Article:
<10 grief points – Nothing
    <500 grief points – a Reminder/Warning
    <1000 grief points – a strong Warning
    <5000 grief points – Grief Lock*
    5001+ grief points – 3-day Ban

    * Grief lock basically made the player unable to fire weapons and reduced their top speed of vehicles.

    Grief points would gradually reduce at the rate of 1 point every 10 minutes, forcing the player to play in a different playstyle. It's worth also noting that the grief lock time was like to how much damage was done and even though the grief points redcued while the players was offline the timer on the lock carried over between sessions.

    From this point forward I shall have t use the term "go dalek".
    Great to see you back bloggin btw.

  2. The problem starts with deciding on what unacceptable behavior is, what should get punished for.

    As long as you have the power you can enforce your opinion, like what you do with a dog. But you wont find a consensus on what is acceptable in an MMO. I’m sure that for everyone who thinks you should get banned for writing “ogogogo” you’ll find someone else who thinks you should get banned for being in a dungeon without watching a youtube guide first.

    • True. And there are also questions around privacy. For example, if every interaction is monitored all the time, what does that mean for people? What if authentication devices were worn and also measured a player’s blood pressure or heartrate and stopped them queuing for LFG if they gave out indications of being stressed?

      Is it even right to measure behaviour like that? It’s actually more of an ethical minefield than it looks. But the root is people playing aspects of the game they don’t like with players they despise for a reward that isn’t that important anyway — and how do you cure THAT?

      • > and how do you cure THAT?

        Horizontal progression.

        Blizzard did teach its player for the last 10 years that the game is only about upgrades. And they accelerate this vicious cycle with every add-on by increasing the power inflation.

        What’s the damage difference between full T16 and full heroic dungeon blue gear? It’s probably about 4 times the damage or something like that. If more than 75% of you damage come from gear and not skill it’s not so surprising that gear becomes the one and only thing people care about.

        Vanilla WoW had a much smaller difference between the T sets and dungeon blues, mainly but not only because the sets “wasted” some points on resistance.

  3. Welcome back – and now, I’m going to disagree with you 🙂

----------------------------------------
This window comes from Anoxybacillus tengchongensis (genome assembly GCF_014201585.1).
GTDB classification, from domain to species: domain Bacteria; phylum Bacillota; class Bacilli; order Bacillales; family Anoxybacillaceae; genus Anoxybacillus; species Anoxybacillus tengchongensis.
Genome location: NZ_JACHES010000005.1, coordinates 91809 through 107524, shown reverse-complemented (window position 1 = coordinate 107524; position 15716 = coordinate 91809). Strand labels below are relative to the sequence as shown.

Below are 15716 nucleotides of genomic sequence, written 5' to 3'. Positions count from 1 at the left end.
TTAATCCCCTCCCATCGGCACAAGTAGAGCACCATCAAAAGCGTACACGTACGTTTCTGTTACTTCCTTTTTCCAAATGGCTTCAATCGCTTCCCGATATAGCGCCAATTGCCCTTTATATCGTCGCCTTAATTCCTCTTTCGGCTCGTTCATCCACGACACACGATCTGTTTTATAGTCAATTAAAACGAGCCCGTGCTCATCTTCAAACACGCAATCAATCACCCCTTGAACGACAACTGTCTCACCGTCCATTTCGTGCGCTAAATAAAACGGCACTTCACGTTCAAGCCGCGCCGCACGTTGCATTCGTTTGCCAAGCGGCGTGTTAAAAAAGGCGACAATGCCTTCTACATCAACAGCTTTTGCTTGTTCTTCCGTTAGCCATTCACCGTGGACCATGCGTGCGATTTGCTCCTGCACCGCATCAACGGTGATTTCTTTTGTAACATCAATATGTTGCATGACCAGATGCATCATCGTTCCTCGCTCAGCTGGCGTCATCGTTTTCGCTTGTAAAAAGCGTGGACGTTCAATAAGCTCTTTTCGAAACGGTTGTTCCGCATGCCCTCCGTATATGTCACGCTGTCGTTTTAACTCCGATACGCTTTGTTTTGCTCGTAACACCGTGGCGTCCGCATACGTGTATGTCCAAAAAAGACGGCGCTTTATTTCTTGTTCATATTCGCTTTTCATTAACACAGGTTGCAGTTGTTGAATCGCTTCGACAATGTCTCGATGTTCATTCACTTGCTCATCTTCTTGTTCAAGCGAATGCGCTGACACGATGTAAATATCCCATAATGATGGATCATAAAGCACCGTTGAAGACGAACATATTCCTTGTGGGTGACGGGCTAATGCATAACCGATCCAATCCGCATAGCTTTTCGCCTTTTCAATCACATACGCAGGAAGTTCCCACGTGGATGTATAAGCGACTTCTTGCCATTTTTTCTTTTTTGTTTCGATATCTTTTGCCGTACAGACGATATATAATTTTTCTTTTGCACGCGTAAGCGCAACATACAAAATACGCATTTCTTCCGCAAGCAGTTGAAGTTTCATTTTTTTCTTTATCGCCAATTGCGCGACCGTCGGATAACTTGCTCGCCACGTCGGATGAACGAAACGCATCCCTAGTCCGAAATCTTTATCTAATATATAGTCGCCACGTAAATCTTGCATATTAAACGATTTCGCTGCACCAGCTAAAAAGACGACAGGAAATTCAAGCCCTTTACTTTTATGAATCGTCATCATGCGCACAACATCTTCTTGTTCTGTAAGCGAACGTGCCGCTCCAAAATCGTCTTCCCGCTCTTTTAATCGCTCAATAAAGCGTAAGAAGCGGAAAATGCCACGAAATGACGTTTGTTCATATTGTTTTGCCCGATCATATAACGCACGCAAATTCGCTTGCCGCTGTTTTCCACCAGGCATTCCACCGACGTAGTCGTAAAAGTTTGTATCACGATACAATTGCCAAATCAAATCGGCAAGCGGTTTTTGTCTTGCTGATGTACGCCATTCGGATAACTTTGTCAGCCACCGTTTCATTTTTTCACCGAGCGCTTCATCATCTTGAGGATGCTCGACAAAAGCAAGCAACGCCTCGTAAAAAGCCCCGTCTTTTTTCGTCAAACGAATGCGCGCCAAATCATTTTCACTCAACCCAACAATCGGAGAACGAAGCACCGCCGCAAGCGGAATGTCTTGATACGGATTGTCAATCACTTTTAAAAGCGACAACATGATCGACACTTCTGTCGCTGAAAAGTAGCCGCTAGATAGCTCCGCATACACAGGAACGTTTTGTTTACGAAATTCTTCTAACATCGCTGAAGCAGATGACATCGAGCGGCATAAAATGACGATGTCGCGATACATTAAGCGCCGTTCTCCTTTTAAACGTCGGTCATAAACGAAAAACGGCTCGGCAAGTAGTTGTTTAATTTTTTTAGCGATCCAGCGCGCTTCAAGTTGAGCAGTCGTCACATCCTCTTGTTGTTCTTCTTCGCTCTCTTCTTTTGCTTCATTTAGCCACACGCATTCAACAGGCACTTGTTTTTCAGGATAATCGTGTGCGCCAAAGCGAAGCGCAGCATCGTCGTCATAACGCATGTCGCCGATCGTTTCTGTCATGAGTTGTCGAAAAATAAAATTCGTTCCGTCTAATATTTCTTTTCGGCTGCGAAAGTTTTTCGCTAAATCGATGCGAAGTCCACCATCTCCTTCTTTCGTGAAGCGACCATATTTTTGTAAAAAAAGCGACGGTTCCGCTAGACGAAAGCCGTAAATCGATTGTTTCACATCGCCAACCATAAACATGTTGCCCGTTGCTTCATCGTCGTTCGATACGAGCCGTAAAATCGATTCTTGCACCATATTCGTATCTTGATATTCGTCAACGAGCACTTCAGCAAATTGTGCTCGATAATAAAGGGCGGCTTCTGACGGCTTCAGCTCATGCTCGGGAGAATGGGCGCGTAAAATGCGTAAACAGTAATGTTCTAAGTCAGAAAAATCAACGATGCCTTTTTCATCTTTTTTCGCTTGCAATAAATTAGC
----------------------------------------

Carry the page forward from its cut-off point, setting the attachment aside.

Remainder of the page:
The problem is that people aren’t dogs (except maybe the ones who are, after all nobody knows you’re a dog on the internet). You can train dogs, and you can teach children, but adults are supposed to take responsibility for their own behaviour, and don’t take kindly to being treated like children (or dogs). This is why so many people rage out when they’re told off – because unless you accept the authority of the person telling you off then it equates to being treated like a kid and kicks off a “you’re not the boss of me” reaction.
    Which brings us to the crux of the problem – that the internet is full of people, most of whom are adults, and where the default behaviour is to treat them as adults, but a sizeable minority (and I hope to God it really is a minority) act like spoilt children (or Daleks) and we don’t really have much in the way of authority figures from whom they’re willing to accept correction. It doesn’t help that a good proportion of gaming’s ‘authority figures’ and role models raise assholeness as something to aspire to (certain EVE Online celebrities spring to mind, but so do all the “-50 DKP!” shouty raid leaders in WoW).
    I think you’re right in that most of the jerk players aren’t actually irredeemable, like daleks, but I don’t think that targeting the behaviour will necessarily work because adults are quite resistant to having their behaviour modified. What we really need to do is make online interactions more like offline interactions, where we see much less trollish behaviour. How do we do so? I see two main factors to address here:
    1) Personalising people. This is NOT the same as removing anonymity (anyone remember the RealID debacle?) but we need to make people online see the other avatars as people, and not just convenient automata to be used or mocked for the lulz.
    2) Consequences. In a face to face conversation, the typical internet troll would get punched on the nose in short order. We need an internet equivalent of the punch on the nose, but without creating a griefing tool for the trolls to use against the rest of us. Suggestions on a postcard please…

    • Actually adults, and especially gamers, are fairly malleable to having their behaviours modified. Just reward the behaviours you want to see and punish the ones you don’t… theres a whole beanch of psychology about it!

  4. You seem to be vacillating between targeting the behavior or the player. I mean, you spend several paragraphs arguing that one needs to target the behavior, and then you state:

    “Unfortunately, bullies don’t want to be ‘solved’ ”

    Which to me seems to indicate that targeting behavior was pointless, and targeting people would have been better.

    • I wouldn’t say it was pointless. But it could be that both are true …. the behaviours are a problem but there are also a smaller number of people who just cant play nice with others. So yes, I am vacillating a bit 🙂 next post is taking another step back to look at the triggers for problem behaviour.